A private enterprise built the car—a Ford—that I drive. Private enterprise drilled the oil well for the oil, private enterprise refined the oil into gasoline, private enterprise shipped the gasoline to my local filling station—itself a private enterprise.
Private individuals, and collections of private individuals—businesses—built all of those. And it was my own private industry that enabled me to earn the wherewithal to buy my Ford.
I built that. All of us in that chain can say that.
Now, it’s true enough that infrastructure facilitated all of that. It’s nice to have decent bridges and paved roads on which to drive my car and on which those fuel shippers could drive their trucks. It’s good to have a communications system (vis., the Internet, a technology developed by a private enterprise to solve an internal data management problem) through which to talk with others and do some research enabling me to choose the car I’d end up buying. It’s nice to have a set of laws that enables these private enterprises to compete with each other in a fair way, free of the depredations of brigands.
From where did this infrastructure come, though? Some have insisted that Government built that. Private individuals, private enterprise, had nothing to do with any of that. More, that without that Government-provided infrastructure, private effort would have been impossible, and so by extension, I—and you—didn’t build our companies, either.
But without the desire to have a car, without private enterprise providing that long chain of support for the car, there would be no demand—and so no need—for that infrastructure. Private enterprise—I, and all the other private entities—created that need.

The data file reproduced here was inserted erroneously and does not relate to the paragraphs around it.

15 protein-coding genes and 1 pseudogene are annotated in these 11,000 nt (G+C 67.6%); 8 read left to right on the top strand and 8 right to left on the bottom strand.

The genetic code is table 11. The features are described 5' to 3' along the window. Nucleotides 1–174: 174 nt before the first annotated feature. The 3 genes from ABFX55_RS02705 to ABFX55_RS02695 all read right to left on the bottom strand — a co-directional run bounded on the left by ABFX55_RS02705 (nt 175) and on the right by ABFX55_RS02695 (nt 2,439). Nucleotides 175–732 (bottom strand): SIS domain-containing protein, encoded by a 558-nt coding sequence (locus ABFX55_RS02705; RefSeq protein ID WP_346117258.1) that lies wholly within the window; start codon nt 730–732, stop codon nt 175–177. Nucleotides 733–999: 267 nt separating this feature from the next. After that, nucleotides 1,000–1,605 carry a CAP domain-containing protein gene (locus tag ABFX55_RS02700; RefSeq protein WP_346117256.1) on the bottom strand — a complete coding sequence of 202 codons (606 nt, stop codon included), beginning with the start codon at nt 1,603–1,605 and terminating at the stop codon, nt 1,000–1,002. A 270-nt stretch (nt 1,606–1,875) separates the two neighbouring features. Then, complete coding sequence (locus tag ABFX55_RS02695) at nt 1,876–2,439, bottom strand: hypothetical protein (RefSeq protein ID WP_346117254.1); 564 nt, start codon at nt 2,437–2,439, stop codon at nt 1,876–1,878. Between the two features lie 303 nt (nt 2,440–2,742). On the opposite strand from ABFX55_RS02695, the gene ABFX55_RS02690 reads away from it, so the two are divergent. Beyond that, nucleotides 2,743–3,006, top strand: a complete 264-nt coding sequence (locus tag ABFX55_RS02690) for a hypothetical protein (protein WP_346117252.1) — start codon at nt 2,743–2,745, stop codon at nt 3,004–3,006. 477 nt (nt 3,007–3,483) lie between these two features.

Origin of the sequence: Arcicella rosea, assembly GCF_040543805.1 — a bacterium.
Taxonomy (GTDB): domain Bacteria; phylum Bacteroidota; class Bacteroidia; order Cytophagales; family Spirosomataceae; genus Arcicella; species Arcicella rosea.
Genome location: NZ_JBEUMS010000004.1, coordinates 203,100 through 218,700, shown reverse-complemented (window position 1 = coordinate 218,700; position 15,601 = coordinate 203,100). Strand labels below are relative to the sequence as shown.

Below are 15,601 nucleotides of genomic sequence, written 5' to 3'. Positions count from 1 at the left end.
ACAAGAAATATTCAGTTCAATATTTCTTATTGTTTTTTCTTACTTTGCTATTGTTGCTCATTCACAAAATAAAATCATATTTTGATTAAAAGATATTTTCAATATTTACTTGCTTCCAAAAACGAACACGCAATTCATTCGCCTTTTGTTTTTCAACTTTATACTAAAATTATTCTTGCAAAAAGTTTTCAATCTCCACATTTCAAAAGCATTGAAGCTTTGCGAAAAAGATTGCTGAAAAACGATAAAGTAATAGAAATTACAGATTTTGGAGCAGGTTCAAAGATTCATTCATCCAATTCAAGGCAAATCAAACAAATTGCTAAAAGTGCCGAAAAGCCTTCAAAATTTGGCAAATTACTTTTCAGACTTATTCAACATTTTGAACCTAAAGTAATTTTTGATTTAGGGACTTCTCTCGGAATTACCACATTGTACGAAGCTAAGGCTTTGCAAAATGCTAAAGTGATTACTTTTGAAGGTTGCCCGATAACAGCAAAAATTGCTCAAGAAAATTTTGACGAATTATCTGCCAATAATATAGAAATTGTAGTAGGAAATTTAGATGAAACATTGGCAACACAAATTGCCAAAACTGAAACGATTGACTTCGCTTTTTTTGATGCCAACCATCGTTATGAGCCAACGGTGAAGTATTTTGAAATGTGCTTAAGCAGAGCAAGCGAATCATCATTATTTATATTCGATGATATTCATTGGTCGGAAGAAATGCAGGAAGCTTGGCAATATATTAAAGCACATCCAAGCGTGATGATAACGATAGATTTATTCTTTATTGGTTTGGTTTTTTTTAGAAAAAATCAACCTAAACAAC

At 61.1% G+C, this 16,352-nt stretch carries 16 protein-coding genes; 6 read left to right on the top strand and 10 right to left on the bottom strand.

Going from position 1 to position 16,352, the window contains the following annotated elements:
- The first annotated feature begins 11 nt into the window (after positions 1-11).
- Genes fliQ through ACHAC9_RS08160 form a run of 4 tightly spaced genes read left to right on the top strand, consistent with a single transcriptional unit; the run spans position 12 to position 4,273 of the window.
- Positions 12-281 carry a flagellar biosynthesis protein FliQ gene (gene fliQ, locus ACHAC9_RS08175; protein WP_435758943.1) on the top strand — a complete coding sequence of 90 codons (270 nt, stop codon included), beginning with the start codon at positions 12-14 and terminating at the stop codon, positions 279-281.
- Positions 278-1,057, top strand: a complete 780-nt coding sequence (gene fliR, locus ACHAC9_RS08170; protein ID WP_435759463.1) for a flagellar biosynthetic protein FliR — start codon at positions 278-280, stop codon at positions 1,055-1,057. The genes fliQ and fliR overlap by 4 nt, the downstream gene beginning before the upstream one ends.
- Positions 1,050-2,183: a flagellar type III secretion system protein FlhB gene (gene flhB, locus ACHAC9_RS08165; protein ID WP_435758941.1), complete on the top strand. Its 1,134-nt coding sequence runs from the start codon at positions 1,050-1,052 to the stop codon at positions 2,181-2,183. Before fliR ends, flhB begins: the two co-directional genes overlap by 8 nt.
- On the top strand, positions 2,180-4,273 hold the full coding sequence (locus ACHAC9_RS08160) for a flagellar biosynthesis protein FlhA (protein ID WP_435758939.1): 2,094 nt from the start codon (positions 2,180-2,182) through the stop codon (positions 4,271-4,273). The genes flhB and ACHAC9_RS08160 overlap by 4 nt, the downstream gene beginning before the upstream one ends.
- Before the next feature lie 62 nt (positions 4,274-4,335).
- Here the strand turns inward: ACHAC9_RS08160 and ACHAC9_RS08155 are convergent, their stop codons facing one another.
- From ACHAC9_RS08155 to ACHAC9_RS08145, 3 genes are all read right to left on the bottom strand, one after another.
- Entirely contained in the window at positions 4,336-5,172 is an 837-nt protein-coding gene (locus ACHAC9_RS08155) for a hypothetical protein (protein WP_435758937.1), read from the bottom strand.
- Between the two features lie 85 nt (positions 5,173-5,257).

Private enterprise built the roads and communications networks, and all the other infrastructure items. Not the Navy’s Seabees, not the Army’s Corps of Engineers, not the USAF’s Civil Engineers—none of these were out there building that. Those were private construction firms and private communications companies building that.
That legal system? The courts are manned by individuals, not some nebulous “government” thingie, albeit those individuals are government employees. Private individuals, choosing to lead for a time public, political lives, deliberate and enact the laws of that legal system. They’re elected—and fired—by private individuals voting at the polls.
But surely government paid for all that. No. Government has no money of its own; it has only the money we private individuals and our private enterprises allocate to government in our tax payments. It’s our privately originating money, pooled for the purpose, that paid for the construction of that infrastructure. And that pays the salaries of those government employees and elected politicians.
Government didn’t build anything; it just acted as middle man for a small part of all that private building.